Since publishing the Kindle version of Happy Journal, Happy Life at the beginning of the month, there have been a few questions as to why I didn’t add more pictorial examples.
There was a reason, actually several, that kept me from adding pages of pictures throughout the book. Believe me, I was tempted. But here is why I ultimately decided to go light on the pictures . . .
What a delicious week of happiness!
Thank you for all of your support of my new eBook, Happy Journal, Happy Life. I have BIG dreams for this little book because I think it is a method of gratitude that is accessible to so many.
You don’t have to be an ARTIST.
You don’t have to have a lot of supplies.
This is the little book that almost didn’t happen. I was writing another book and ran into a major roadblock. And while I was digging myself out, Happy Journal, Happy Life emerged.
It also almost didn’t happen because the concept of drawing my life is one I’m too familiar with. I have been sketching vignettes of my day and the things that make me happy for years.
I think keeping a regular journal is wonderful. I will likely write in one until I’m an old woman. Might as well—I’ve been journaling since I was six years old.
But this drawing-my-day practice? It didn’t even have a name until recently.
Who knew a sticker-covered book would start me on this journey?
I was digging through our flat files one afternoon when I came across a small booklet. The sight of it immediately brought a smile to my face. It was completely covered with stickers from fruit I had eaten.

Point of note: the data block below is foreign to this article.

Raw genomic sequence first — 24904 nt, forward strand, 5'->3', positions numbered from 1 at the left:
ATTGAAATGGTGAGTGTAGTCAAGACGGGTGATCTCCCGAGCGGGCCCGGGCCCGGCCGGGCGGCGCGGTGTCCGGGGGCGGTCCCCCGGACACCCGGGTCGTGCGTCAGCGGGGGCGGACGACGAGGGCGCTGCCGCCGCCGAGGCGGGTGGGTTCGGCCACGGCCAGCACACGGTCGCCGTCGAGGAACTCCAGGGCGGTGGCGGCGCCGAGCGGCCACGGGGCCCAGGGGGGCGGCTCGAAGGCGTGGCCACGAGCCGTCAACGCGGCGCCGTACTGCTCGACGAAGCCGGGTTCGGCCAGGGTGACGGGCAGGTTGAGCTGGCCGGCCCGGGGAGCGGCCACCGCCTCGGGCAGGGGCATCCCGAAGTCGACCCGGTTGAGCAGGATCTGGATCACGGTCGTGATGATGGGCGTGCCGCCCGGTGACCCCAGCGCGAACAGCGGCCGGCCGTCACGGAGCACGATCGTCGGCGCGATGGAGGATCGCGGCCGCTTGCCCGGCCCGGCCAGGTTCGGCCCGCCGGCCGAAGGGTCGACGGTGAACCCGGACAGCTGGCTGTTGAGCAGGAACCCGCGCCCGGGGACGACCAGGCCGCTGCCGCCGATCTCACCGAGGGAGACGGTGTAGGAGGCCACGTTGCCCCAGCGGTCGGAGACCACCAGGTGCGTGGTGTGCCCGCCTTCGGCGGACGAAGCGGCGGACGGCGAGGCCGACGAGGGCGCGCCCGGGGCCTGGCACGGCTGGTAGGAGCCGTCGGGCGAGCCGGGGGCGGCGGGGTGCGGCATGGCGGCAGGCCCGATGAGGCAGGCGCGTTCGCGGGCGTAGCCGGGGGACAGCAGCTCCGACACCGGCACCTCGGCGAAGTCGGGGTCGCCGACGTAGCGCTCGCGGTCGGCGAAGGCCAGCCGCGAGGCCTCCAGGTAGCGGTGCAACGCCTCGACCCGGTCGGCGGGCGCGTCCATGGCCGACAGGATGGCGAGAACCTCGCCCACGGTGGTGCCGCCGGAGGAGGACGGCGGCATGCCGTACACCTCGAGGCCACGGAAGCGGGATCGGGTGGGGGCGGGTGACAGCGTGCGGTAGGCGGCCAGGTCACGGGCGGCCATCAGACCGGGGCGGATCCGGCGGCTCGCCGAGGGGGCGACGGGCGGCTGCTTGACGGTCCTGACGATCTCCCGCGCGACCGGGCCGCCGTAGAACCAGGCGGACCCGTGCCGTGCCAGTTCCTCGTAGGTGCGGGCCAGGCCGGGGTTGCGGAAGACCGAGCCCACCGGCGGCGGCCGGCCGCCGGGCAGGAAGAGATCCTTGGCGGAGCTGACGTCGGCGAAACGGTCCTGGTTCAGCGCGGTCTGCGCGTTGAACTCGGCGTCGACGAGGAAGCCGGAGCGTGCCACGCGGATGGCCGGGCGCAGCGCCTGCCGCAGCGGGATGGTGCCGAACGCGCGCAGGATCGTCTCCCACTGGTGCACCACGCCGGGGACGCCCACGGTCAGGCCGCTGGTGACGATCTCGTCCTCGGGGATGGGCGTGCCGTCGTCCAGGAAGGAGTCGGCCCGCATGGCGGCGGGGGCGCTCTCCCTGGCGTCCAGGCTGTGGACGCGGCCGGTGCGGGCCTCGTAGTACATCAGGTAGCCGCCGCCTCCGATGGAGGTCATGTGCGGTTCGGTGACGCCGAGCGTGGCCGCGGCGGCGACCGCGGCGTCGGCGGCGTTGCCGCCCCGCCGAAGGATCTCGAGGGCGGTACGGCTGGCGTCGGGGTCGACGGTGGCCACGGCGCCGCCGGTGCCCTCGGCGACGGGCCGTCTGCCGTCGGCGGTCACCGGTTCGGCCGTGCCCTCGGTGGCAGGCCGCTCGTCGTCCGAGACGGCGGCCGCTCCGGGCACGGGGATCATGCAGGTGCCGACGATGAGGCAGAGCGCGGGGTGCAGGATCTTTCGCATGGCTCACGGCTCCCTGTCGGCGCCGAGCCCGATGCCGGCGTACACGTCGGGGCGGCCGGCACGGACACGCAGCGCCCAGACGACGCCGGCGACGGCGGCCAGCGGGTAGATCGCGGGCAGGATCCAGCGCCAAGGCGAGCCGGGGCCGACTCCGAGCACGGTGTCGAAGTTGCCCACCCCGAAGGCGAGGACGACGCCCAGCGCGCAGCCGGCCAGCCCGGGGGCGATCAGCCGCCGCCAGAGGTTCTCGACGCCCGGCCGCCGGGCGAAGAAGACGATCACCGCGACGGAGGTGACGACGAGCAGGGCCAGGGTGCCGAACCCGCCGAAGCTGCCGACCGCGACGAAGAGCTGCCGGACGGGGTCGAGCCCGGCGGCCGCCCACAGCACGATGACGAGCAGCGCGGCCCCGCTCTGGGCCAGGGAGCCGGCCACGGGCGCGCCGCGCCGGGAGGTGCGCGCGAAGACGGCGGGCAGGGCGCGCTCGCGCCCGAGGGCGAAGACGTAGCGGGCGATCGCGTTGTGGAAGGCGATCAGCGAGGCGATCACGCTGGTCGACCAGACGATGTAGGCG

Opening the pages, I entered into a world I had forgotten. Tiny sketches of my life in Los Angeles filled the pages. At the time, I had been planning a trip to visit my family for Christmas. This tiny book chronicled my excitement as the day drew near.
One thing I noticed in that book was the joy. I couldn’t help but smile as I flipped through the pages. How had I forgotten these moments?
I love these journaling prompts for all occasions. I use them in my bullet journal, for art journaling projects, and to get rid of writer’s block!
Don’t you hate it when you can’t think of anything to write? Maybe you’re new to journaling and feel intimidated by all the blank pages in your journal. Or maybe you’ve been writing a while, but need an extra spark.
Sometimes when I go on my personal creative retreats, I bring along a prompt or two to get my creative juices flowing. Often the questions or words in the prompts are things I wouldn’t regularly write about, and it’s interesting to explore something new to me. I don’t know about you, but I always liked it when teachers gave us good prompts back in the day for writing assignments. Something about the constraints of a specific word or question makes my imagination soar!
Get inspired by 13 bullet journal layouts for students! LOVE these ideas!
How I wish the idea of a bullet journal had popped into my head when I was in school. I used and decorated the standbys that everyone bought at the store. Kind of boring. Knowing my lifelong adoration for stationery supplies, I can imagine I would have spent quality time writing out my notes and schedule in a blank book.
I love how creative these students are . . . Hope they inspire you!
Are you a planner girl? A list writer? A journalista? I am all the above but when I saw the dot journal movement start up a couple of years ago, I kind of, um, rolled my eyes. I LOVE to create and make things so you would think that creating layouts for my planner would be super fun.
But when I scrolled through the bullet journaling (also called dot journaling) images on Instagram and Pinterest, all I could conjur up was feelings of overwhelm. I have to use a ruler? These pages are PERFECT and GORGEOUS and wow, I don’t have time for that.
So I put it off.